Occasionally we all need to be reminded of the obvious – that which we take for granted.
That includes the dedicated Great Lakes environmental groups.
They’ve been relentlessly pressuring the White House for a permanent fix to the Chicago Waterways System that will stop Asian carp. The White House via the Army Corps of Engineers promised to deliver the results of its study on that hot button topic by 2015.
Not good enough, the environmentalists repeatedly said. They felt that the 2015 date didn’t recognize the urgency of the situation.
The White House listened and announced last week that it will present options for a “potential permanent solution” to stop advancing Asian carp by the end of 2013.
In addition to speeding the process, the White House press release said the new plan calls for “public engagement” and “collaboration with Congress.”
“This new step will result in a more focused path forward that could mean faster implementation of a permanent solution for protecting our Great Lakes from Asian carp,” John Goss, the Obama administration’s Asian carp director, said in a press release.
Jo-Ellen Darcy, assistant secretary of the Army for Civil Works said It’s an “optimized schedule…… to determine viable alternatives.”
Environmental groups were not impressed. While pleased with the 2013 date, they also wanted separation to be the only solution offered. They weren’t looking for options then a punt to Congress.
Reaction was swift.
In Chicago, Henry Henderson wrote in his blog that the White House announcement was “slick PR… a press conference about nothing.” Henderson is the Natural Resources Defense Council’s top regional executive.
He also wasn’t impressed with the “engaging Congress” statement, noting that it’s the same Congress that “can’t currently bring itself to fix crumbling bridges.” Implied:If it won’t fix bridges how will it design and construct a complex waterways system that will cost billions?
Across town, Joel Brammeier doesn’t like the options concept. He wants a plan for physical separation.
In a statement, he called for the administration to … “commit to the solution we know works — separation….” Brammeier runs the Alliance for the Great Lakes and was one of the first to call for physical separation of the Great Lakes from the Mississippi River.
Where does that leave us?
Hopefully Henderson is wrong with his “slick PR” assertion. Time will tell.
And Brammeier may be right that physical separation will work. But telling the President and Congress that there’s only one way and it’s his way is a tough sell when you’re asking for billions of dollars to re-plumb America’s heartland.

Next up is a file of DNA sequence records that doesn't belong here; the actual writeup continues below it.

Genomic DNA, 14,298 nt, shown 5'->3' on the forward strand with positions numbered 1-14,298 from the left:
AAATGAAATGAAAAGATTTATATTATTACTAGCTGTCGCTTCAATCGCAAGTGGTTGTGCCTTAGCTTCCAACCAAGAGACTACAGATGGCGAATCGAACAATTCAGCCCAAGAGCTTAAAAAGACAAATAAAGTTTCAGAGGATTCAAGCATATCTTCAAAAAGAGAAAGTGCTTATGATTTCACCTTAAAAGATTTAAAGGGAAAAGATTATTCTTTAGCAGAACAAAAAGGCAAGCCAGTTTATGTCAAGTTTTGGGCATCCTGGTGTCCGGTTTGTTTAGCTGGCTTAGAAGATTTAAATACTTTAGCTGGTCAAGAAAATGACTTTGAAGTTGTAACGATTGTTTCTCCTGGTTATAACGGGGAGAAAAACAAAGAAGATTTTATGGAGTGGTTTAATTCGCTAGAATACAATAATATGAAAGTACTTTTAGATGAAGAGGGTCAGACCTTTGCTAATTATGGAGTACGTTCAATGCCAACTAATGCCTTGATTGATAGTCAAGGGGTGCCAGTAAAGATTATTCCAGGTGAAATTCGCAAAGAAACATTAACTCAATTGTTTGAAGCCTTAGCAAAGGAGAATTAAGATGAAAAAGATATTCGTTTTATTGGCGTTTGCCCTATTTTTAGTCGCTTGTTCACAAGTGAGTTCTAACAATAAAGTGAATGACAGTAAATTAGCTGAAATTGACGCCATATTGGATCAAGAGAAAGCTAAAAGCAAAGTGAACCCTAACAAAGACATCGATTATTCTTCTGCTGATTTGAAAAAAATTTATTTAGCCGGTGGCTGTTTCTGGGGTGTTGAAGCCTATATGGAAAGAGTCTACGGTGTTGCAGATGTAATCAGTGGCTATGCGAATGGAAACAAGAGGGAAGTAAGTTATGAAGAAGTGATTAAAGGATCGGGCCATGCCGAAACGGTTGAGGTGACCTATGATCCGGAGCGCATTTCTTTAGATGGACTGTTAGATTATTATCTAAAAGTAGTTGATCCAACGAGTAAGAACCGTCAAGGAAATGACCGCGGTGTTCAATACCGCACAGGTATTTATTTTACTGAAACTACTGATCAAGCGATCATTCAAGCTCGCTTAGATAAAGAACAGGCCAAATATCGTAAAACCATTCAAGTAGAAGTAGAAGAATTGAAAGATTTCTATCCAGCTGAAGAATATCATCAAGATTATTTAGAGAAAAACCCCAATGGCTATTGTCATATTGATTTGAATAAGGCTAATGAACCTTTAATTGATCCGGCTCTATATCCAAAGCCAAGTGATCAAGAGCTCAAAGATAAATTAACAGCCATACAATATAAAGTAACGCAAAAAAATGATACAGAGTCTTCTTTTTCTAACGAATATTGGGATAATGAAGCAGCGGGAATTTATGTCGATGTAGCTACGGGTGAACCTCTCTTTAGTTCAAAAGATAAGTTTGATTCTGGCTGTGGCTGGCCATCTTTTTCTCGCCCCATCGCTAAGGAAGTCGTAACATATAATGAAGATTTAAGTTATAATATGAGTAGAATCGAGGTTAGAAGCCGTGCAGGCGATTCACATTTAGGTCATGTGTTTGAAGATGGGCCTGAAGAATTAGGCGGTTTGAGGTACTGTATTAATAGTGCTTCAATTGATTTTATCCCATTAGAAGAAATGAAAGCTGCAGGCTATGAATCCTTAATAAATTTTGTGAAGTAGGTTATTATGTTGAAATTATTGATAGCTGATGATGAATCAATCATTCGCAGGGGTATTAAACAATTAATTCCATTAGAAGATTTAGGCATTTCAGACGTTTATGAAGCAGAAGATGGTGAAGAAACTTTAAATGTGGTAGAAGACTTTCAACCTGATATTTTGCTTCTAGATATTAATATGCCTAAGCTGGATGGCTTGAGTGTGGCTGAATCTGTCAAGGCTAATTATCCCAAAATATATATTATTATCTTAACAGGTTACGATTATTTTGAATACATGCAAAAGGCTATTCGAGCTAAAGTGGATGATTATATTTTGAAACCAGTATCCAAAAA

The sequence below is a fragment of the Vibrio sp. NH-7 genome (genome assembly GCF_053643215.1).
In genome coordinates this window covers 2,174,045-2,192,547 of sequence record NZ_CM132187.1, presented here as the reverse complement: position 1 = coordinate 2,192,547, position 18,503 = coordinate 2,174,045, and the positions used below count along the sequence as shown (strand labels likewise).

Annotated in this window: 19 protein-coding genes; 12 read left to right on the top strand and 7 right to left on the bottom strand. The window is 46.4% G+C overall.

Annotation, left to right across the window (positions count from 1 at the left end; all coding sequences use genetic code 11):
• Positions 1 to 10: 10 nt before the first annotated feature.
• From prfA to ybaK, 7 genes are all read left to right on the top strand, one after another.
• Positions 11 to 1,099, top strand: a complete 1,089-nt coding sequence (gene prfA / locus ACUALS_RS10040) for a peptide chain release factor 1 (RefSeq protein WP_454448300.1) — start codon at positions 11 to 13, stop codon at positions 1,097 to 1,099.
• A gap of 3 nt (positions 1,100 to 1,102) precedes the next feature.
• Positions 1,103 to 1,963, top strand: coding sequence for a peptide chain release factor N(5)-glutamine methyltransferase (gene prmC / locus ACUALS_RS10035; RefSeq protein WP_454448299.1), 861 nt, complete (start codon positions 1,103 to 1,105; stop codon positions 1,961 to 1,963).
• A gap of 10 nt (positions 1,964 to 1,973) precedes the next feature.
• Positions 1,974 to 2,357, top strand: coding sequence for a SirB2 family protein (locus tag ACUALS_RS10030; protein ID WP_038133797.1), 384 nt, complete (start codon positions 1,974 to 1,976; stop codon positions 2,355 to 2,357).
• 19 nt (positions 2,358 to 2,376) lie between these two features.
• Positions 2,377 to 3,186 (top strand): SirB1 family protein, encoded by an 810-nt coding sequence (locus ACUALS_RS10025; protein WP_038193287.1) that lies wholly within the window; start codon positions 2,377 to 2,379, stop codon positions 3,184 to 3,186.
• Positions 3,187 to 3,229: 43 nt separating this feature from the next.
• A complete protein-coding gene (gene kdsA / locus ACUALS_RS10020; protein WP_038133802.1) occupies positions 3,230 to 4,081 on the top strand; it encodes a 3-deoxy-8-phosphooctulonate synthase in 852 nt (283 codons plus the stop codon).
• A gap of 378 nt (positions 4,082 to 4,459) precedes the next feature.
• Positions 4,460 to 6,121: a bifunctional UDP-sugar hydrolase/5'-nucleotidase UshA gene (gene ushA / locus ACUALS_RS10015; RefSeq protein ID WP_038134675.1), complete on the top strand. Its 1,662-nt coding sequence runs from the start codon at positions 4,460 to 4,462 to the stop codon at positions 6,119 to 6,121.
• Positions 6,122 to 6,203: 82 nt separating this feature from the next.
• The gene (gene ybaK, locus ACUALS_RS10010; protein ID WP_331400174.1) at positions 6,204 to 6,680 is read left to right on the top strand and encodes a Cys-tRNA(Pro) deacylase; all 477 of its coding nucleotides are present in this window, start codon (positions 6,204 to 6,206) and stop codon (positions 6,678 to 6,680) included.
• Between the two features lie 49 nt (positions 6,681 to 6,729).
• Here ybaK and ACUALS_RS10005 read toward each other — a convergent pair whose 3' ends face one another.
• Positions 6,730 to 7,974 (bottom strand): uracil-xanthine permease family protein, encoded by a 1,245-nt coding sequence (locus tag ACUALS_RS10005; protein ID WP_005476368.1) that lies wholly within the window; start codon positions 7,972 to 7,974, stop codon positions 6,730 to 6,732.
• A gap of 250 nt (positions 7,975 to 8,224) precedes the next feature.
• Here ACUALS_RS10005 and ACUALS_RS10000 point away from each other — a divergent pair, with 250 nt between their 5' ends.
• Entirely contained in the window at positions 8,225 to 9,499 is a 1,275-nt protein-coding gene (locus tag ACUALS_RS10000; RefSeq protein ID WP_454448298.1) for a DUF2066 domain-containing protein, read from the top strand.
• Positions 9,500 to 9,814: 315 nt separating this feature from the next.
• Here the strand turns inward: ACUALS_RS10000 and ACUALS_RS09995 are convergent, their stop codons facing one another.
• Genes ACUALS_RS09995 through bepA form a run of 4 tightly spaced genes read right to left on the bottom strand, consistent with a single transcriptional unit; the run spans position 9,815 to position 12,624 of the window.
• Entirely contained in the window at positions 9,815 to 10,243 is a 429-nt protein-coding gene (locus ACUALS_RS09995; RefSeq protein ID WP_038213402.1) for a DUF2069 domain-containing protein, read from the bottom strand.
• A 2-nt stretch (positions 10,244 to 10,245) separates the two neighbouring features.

But these PR skirmishes have nothing to do with the project’s biggest problem.
The concept of separating the Great Lakes from the Mississippi River is leaderless. No elected official with any gravitas or clout has taken ownership.
It’s clear that separation of the Great Lakes from the Mississippi isn’t a priority for the Obama administration. It has fought it in the courts and prevailed so far. Besides, in the current political and economic environment should anyone really expect the President to ask Congress for $5 billion for the Chicago Waterways System?
President Obama has staked his Great Lakes reputation on restoration and he did that because environmental groups asked him to.
Others need to step forward
Political leadership for the separation concept needs to come from the outside the White House and it will have to include key figures in Illinois, Chicago and Indiana. To date, none have stepped up.
For proof, one only has to look at the statements of Illinois politicians Gov. Pat Quinn, Sen. Dick Durbin and Chicago Mayor Rahm Emanuel on the release this year of a similar separation feasibility study.
They acknowledged the problem and welcomed solutions, but not one of them made a case for separating the Great Lakes from the Mississippi River. Call it tepid support or damning with faint praise, but it wasn’t an endorsement.
I’m hard-pressed to name another special interest group that has done as well as Great Lakes environmentalists have with this administration.
They should slow down and reflect for a few minutes about the executive branch:
- They have a president who made a campaign pledge to fund Great Lakes restoration and he has, even in the most difficult of economic times.
- When the Asian carp issue blew up a few years ago they asked for one person to coordinate the response and they got the position and money to support it.
- They asked for a carp plan sooner than 2015 and essentially got the date, if not the preferred solution.
They’ve wished for a lot from Obama and most of those wishes have been granted. He’s the best friend the Great Lakes have ever had.
If you’re looking for someone to take the separation case to Washington, start with those heavyweight Illinois elected officials — Quinn, Emanuel and Durbin. The proposed reconfiguration of the waterways would happen on their turf.
They all have the president’s phone number.